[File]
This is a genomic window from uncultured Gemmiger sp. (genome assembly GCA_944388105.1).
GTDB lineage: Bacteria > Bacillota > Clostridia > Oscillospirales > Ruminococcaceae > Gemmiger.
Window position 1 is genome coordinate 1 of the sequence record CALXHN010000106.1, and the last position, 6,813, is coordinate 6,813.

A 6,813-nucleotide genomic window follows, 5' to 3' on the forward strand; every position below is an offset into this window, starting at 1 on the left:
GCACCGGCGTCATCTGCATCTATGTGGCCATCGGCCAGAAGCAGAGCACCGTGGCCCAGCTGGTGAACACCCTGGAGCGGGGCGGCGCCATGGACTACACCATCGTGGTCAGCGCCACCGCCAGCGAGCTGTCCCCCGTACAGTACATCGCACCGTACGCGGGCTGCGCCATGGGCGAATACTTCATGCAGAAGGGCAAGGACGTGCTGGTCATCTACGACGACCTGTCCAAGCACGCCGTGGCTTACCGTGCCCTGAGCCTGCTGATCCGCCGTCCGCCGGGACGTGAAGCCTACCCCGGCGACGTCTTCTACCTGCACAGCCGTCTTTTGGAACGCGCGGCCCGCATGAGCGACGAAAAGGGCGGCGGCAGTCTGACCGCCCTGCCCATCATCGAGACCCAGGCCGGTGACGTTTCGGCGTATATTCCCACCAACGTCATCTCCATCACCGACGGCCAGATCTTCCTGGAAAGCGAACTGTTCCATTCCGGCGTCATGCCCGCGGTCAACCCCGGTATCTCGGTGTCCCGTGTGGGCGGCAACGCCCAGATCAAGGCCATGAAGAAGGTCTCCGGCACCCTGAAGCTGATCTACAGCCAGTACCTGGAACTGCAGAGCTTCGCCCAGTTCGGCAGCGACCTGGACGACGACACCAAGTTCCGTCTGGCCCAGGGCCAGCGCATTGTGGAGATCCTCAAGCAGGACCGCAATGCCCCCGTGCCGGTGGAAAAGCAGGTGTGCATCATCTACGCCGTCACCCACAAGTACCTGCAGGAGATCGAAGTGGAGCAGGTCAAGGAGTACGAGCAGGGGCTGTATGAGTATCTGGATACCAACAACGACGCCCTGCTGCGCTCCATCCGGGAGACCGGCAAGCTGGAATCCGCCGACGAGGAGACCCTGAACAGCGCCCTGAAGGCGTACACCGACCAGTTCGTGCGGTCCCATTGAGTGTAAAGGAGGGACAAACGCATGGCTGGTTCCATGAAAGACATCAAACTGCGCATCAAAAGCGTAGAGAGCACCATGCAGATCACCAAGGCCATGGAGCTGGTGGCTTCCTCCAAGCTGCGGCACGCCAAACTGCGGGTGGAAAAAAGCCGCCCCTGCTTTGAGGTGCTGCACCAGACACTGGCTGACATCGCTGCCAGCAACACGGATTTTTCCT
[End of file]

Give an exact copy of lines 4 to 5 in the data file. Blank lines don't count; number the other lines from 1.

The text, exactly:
A 6,813-nucleotide genomic window follows, 5' to 3' on the forward strand; every position below is an offset into this window, starting at 1 on the left:
GCACCGGCGTCATCTGCATCTATGTGGCCATCGGCCAGAAGCAGAGCACCGTGGCCCAGCTGGTGAACACCCTGGAGCGGGGCGGCGCCATGGACTACACCATCGTGGTCAGCGCCACCGCCAGCGAGCTGTCCCCCGTACAGTACATCGCACCGTACGCGGGCTGCGCCATGGGCGAATACTTCATGCAGAAGGGCAAGGACGTGCTGGTCATCTACGACGACCTGTCCAAGCACGCCGTGGCTTACCGTGCCCTGAGCCTGCTGATCCGCCGTCCGCCGGGACGTGAAGCCTACCCCGGCGACGTCTTCTACCTGCACAGCCGTCTTTTGGAACGCGCGGCCCGCATGAGCGACGAAAAGGGCGGCGGCAGTCTGACCGCCCTGCCCATCATCGAGACCCAGGCCGGTGACGTTTCGGCGTATATTCCCACCAACGTCATCTCCATCACCGACGGCCAGATCTTCCTGGAAAGCGAACTGTTCCATTCCGGCGTCATGCCCGCGGTCAACCCCGGTATCTCGGTGTCCCGTGTGGGCGGCAACGCCCAGATCAAGGCCATGAAGAAGGTCTCCGGCACCCTGAAGCTGATCTACAGCCAGTACCTGGAACTGCAGAGCTTCGCCCAGTTCGGCAGCGACCTGGACGACGACACCAAGTTCCGTCTGGCCCAGGGCCAGCGCATTGTGGAGATCCTCAAGCAGGACCGCAATGCCCCCGTGCCGGTGGAAAAGCAGGTGTGCATCATCTACGCCGTCACCCACAAGTACCTGCAGGAGATCGAAGTGGAGCAGGTCAAGGAGTACGAGCAGGGGCTGTATGAGTATCTGGATACCAACAACGACGCCCTGCTGCGCTCCATCCGGGAGACCGGCAAGCTGGAATCCGCCGACGAGGAGACCCTGAACAGCGCCCTGAAGGCGTACACCGACCAGTTCGTGCGGTCCCATTGAGTGTAAAGGAGGGACAAACGCATGGCTGGTTCCATGAAAGACATCAAACTGCGCATCAAAAGCGTAGAGAGCACCATGCAGATCACCAAGGCCATGGAGCTGGTGGCTTCCTCCAAGCTGCGGCACGCCAAACTGCGGGTGGAAAAAAGCCGCCCCTGCTTTGAGGTGCTGCACCAGACACTGGCTGACATCGCTGCCAGCAACACGGATTTTTCCT